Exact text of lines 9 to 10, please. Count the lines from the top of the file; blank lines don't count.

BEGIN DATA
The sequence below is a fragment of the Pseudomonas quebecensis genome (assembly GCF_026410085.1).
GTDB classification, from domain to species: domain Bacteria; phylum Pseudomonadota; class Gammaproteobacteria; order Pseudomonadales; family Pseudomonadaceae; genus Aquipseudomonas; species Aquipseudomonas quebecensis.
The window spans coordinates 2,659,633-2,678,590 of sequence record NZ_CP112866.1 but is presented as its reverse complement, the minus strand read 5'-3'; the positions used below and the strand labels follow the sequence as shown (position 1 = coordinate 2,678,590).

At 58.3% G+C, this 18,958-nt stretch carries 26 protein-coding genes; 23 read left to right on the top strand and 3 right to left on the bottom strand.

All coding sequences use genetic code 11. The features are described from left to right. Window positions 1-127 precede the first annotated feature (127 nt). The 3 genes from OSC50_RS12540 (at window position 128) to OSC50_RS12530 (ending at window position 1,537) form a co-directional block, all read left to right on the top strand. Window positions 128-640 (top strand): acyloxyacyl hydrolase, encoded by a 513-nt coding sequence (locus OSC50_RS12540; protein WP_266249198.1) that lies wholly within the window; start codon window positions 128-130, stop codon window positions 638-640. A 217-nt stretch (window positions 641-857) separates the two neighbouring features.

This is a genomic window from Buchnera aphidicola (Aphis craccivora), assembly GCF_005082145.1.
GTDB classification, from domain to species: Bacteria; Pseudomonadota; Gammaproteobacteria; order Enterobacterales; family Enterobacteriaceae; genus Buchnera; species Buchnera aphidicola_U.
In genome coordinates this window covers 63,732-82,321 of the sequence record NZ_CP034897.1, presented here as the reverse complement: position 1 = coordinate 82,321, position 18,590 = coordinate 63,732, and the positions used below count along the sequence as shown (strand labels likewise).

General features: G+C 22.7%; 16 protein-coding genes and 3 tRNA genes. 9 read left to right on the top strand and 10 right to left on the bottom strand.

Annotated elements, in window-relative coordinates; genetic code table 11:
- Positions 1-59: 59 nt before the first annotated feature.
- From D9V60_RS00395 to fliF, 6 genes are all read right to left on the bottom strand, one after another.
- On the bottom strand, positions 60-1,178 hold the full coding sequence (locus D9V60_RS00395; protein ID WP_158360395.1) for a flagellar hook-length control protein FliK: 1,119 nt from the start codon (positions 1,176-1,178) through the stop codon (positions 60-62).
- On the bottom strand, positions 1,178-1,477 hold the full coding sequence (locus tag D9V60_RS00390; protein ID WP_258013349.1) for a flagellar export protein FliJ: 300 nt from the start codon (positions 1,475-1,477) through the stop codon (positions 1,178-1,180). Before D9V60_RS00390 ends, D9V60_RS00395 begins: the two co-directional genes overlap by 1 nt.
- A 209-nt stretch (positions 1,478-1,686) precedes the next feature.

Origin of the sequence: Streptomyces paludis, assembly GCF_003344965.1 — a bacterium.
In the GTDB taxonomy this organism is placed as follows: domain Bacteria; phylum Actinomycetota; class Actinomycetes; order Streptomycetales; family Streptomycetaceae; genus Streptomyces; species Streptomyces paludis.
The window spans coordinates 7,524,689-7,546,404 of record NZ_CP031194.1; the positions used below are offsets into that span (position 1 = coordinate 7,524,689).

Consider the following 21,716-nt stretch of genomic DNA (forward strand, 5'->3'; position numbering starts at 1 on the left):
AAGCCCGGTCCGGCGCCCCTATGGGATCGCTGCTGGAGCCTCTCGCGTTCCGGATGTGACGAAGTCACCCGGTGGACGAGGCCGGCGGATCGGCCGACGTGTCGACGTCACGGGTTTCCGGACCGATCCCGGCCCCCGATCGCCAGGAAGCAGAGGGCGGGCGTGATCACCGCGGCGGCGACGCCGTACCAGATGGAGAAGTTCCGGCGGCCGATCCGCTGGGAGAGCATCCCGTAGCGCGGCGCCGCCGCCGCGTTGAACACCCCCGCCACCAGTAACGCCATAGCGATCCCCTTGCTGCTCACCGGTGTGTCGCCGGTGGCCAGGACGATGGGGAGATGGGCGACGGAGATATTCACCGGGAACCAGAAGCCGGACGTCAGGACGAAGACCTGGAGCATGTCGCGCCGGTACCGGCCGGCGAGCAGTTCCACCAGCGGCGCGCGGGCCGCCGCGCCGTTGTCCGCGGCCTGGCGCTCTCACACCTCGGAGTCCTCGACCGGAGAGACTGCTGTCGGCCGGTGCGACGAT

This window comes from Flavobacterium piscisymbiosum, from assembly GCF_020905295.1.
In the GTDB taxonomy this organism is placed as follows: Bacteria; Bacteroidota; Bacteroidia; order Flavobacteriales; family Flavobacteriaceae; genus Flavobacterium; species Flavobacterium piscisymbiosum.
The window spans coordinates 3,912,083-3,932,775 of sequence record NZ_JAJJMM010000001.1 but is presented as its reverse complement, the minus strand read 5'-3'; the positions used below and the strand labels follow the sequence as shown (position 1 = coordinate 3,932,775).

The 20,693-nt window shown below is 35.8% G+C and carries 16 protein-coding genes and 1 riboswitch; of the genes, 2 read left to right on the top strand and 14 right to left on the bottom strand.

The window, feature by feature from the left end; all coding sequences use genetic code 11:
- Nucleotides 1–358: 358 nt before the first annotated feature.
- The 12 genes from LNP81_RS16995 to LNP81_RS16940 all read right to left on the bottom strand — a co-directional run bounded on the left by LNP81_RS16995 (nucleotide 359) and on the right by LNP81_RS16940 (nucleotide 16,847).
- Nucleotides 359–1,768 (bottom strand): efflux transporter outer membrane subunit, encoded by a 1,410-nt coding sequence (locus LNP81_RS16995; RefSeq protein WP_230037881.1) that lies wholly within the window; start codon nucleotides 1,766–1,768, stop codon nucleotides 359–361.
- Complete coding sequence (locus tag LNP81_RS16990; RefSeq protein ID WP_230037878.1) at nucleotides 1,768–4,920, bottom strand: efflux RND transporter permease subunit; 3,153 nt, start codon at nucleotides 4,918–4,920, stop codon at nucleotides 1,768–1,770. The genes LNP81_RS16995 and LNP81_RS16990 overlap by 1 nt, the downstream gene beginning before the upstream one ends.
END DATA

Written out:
General features: G+C 22.7%; 16 protein-coding genes and 3 tRNA genes. 9 read left to right on the top strand and 10 right to left on the bottom strand.

Annotated elements, in window-relative coordinates; genetic code table 11: